Review: Birds of Passage
by Fabien Lemercier
- CANNES 2018: Ciro Guerra and Cristina Gallego’s ambitious new film is an ethnographic Shakespearean saga on the origins of drug trafficking in Colombia
"The spirits will have your eye." In La Guajira desert, in northern Colombia, the interpretation of signs and dreams, the power of omens and talismans, and some very strong traditions irrigate the culture of the Wayuu people and the solidarity between clans for a territory they have "defended against pirates, the English, the Spanish and various governments." But at the end of the sixties, opportunities to traffic marijuana arrive.
It’s during this time period that Ciro Guerra and Cristina Gallego have chosen to set Birds of Passage [+see also:
film profile], an exciting and original film about the greatness of a decadent family that is sucked into a "hellish business." A tragic saga that unfolds over 12 years and shapes its own almost baroque style, by combining a universe of rural gangster macho men with the ritualized norms of a matriarchal society. An almost Sergio Leone-esque western world with the feel of an enlightening tale to it, delivered under the guise of a metaphor on the recent history of Colombia and unbridled capitalism. In short, the film that opened the 50th Directors' Fortnight at the 71st Cannes Film Festival is a very ambitious polyphonic work. "30 goats, 20 cows, 5 necklaces and 2 mules" is the dowry that Rapayet (Jose Acosta) needs in order to marry the beautiful Zaida (Natalia Reyes) and become part of the Ashaina family, which is managed with an iron fist by Ursula (the charismatic Carmina Martínez), the mother of the bride. When they don’t get much return on smuggling coffee, and some passing hippy gringos seem to appreciate their marijuana, Rapa and his crony, Moises (the larger than life Jhon Narvaez), decide to get into marijuana trafficking, forging a partnership with the Aníbal family (Juan Martínez), which begins to grow the product on a large scale in the mountains, with our duo acting as the forwarding agents and intermediaries with the Americans, who soon send planes to pick up tonnes of grass. Time passes, the money rushes in, corruption wins over the new generations and appetites begin to collide, undermining loyalty, despite the weight of Wayuu traditions that Ursula and messenger Peregrino (the excellent Jose Vicente Odds) have attempted to teach the family to respect.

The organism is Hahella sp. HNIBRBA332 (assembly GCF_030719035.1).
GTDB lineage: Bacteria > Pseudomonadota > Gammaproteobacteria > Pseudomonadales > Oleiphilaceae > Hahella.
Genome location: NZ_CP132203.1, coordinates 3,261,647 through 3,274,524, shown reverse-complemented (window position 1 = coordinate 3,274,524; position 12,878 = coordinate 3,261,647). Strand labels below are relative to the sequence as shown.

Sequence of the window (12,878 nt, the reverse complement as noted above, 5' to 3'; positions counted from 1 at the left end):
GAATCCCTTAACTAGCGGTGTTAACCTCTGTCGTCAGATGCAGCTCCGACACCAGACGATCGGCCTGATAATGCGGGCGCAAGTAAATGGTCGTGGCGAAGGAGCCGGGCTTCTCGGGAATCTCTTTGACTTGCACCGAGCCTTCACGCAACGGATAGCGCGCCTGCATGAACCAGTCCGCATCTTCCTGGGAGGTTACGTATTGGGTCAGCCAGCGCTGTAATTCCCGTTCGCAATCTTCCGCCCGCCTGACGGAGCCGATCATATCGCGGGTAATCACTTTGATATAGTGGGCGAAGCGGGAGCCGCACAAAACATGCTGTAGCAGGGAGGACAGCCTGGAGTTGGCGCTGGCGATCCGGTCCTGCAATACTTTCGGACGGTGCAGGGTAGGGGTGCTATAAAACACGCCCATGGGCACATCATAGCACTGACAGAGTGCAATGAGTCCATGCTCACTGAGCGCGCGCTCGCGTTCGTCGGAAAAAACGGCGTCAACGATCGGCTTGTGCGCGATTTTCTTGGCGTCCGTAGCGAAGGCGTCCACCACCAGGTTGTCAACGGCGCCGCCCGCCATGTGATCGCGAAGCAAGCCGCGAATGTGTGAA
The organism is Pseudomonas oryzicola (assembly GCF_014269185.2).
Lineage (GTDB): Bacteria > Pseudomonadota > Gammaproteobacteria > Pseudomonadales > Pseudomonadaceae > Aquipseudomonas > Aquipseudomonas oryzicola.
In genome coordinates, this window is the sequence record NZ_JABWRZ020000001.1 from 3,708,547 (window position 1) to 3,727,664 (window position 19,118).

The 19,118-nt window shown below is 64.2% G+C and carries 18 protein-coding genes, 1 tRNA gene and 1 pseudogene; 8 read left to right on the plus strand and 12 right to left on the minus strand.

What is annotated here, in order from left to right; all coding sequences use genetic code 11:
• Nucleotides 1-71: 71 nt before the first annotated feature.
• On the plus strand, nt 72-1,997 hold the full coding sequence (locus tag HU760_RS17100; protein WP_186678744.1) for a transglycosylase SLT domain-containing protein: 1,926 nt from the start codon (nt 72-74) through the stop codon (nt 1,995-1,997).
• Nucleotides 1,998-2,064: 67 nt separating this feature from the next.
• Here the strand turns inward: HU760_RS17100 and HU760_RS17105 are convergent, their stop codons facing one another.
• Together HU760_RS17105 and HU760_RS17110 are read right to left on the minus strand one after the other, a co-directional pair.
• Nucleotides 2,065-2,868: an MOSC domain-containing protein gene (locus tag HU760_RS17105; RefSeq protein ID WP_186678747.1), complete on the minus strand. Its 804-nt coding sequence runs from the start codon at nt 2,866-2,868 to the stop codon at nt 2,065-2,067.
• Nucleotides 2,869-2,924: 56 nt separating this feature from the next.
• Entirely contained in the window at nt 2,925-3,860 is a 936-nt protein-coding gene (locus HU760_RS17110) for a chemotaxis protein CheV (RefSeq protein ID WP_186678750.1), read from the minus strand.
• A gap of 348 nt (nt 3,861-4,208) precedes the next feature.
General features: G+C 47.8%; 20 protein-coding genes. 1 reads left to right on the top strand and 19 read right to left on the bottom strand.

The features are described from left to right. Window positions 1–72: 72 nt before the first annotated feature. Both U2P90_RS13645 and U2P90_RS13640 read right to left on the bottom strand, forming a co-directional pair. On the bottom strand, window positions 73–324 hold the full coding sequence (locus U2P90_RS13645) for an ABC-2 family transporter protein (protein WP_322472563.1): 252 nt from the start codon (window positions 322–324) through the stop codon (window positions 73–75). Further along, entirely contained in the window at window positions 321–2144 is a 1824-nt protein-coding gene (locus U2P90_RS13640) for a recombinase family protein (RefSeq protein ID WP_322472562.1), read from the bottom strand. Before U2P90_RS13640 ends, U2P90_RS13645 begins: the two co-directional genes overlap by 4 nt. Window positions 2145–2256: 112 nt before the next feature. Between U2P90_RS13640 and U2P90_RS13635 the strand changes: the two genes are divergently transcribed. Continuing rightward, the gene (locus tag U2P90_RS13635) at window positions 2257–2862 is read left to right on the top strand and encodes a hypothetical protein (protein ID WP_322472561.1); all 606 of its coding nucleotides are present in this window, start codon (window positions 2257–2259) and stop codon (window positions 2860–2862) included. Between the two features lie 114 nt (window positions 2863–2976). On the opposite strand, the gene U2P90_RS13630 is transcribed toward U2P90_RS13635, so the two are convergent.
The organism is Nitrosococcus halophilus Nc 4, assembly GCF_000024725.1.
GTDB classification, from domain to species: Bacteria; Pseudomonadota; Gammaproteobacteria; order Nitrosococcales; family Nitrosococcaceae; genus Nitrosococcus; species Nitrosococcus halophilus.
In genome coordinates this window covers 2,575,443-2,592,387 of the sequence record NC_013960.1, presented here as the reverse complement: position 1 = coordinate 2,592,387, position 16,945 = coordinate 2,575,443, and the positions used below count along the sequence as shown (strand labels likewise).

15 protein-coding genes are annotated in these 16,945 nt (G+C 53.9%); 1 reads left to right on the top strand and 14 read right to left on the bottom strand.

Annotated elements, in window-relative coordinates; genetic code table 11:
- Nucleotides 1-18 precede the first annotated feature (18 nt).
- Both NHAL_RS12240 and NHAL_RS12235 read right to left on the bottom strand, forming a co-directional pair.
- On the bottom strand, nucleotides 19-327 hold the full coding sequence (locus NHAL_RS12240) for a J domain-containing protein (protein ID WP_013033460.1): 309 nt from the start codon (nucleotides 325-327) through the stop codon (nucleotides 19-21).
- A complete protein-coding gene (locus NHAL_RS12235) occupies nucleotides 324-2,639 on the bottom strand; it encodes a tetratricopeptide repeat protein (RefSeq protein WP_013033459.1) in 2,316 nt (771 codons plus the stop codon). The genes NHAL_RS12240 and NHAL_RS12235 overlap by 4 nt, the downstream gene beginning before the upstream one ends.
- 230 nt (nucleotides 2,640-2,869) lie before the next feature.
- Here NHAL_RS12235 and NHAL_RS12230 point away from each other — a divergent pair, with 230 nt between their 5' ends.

Structured around five songs ("Wild Grass 1968," "The Tombs 1971," "Prosperity 1979," "The War 1980" and “Limbo"), Birds of Passage is a surprising and original film that plays with strong contrasts (with some very down-to-earth personalities and complex cosmogony, a rural economy and modern capitalism, respect for family ties and the excess enjoyment of power, men at the forefront and women pulling all the strings, reality and dreams, etc.). A cocktail of elements that doesn’t focus on violence, but instead constructs a portrait in time of a system that exceeds its creators and destroys their roots. And if this exciting parable, with its very beautiful mise-en-scène, sometimes reaches a little too far for Shakespearian theatricality and ritual influence at a slightly uneven pace, the ensemble cast proves, following the fascinating The Snake's Embrace, that Ciro Guerra (this time the official co-director of his colleague Cristina Gallego) has more than one string to his bow.
(Translated from French)
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